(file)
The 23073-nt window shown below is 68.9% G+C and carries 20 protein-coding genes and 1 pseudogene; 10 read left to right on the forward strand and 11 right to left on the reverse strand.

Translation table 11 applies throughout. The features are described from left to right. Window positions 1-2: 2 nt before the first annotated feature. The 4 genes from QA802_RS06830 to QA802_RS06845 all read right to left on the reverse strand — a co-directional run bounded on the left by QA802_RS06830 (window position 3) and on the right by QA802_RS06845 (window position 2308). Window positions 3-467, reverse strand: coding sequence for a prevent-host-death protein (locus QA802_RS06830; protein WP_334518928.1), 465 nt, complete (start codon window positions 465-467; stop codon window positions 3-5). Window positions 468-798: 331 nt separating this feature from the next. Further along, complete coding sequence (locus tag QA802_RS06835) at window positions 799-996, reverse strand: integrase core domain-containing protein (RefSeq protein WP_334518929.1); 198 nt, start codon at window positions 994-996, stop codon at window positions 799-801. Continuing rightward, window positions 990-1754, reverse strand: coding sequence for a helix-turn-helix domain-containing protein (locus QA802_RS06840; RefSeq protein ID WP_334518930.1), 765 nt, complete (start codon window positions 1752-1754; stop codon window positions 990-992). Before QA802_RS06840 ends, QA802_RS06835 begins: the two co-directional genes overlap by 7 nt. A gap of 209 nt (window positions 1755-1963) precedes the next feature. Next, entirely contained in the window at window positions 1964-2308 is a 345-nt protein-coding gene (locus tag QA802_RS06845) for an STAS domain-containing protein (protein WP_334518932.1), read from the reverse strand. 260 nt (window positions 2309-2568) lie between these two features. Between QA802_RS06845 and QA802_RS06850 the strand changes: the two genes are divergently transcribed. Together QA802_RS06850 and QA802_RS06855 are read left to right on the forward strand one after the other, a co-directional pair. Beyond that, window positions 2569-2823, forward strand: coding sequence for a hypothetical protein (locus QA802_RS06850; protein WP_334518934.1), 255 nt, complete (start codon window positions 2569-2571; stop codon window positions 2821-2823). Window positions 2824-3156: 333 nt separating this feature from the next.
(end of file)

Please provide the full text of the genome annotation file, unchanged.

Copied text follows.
The 23073-nt window shown below is 68.9% G+C and carries 20 protein-coding genes and 1 pseudogene; 10 read left to right on the forward strand and 11 right to left on the reverse strand.

Translation table 11 applies throughout. The features are described from left to right. Window positions 1-2: 2 nt before the first annotated feature. The 4 genes from QA802_RS06830 to QA802_RS06845 all read right to left on the reverse strand — a co-directional run bounded on the left by QA802_RS06830 (window position 3) and on the right by QA802_RS06845 (window position 2308). Window positions 3-467, reverse strand: coding sequence for a prevent-host-death protein (locus QA802_RS06830; protein WP_334518928.1), 465 nt, complete (start codon window positions 465-467; stop codon window positions 3-5). Window positions 468-798: 331 nt separating this feature from the next. Further along, complete coding sequence (locus tag QA802_RS06835) at window positions 799-996, reverse strand: integrase core domain-containing protein (RefSeq protein WP_334518929.1); 198 nt, start codon at window positions 994-996, stop codon at window positions 799-801. Continuing rightward, window positions 990-1754, reverse strand: coding sequence for a helix-turn-helix domain-containing protein (locus QA802_RS06840; RefSeq protein ID WP_334518930.1), 765 nt, complete (start codon window positions 1752-1754; stop codon window positions 990-992). Before QA802_RS06840 ends, QA802_RS06835 begins: the two co-directional genes overlap by 7 nt. A gap of 209 nt (window positions 1755-1963) precedes the next feature. Next, entirely contained in the window at window positions 1964-2308 is a 345-nt protein-coding gene (locus tag QA802_RS06845) for an STAS domain-containing protein (protein WP_334518932.1), read from the reverse strand. 260 nt (window positions 2309-2568) lie between these two features. Between QA802_RS06845 and QA802_RS06850 the strand changes: the two genes are divergently transcribed. Together QA802_RS06850 and QA802_RS06855 are read left to right on the forward strand one after the other, a co-directional pair. Beyond that, window positions 2569-2823, forward strand: coding sequence for a hypothetical protein (locus QA802_RS06850; protein WP_334518934.1), 255 nt, complete (start codon window positions 2569-2571; stop codon window positions 2821-2823). Window positions 2824-3156: 333 nt separating this feature from the next.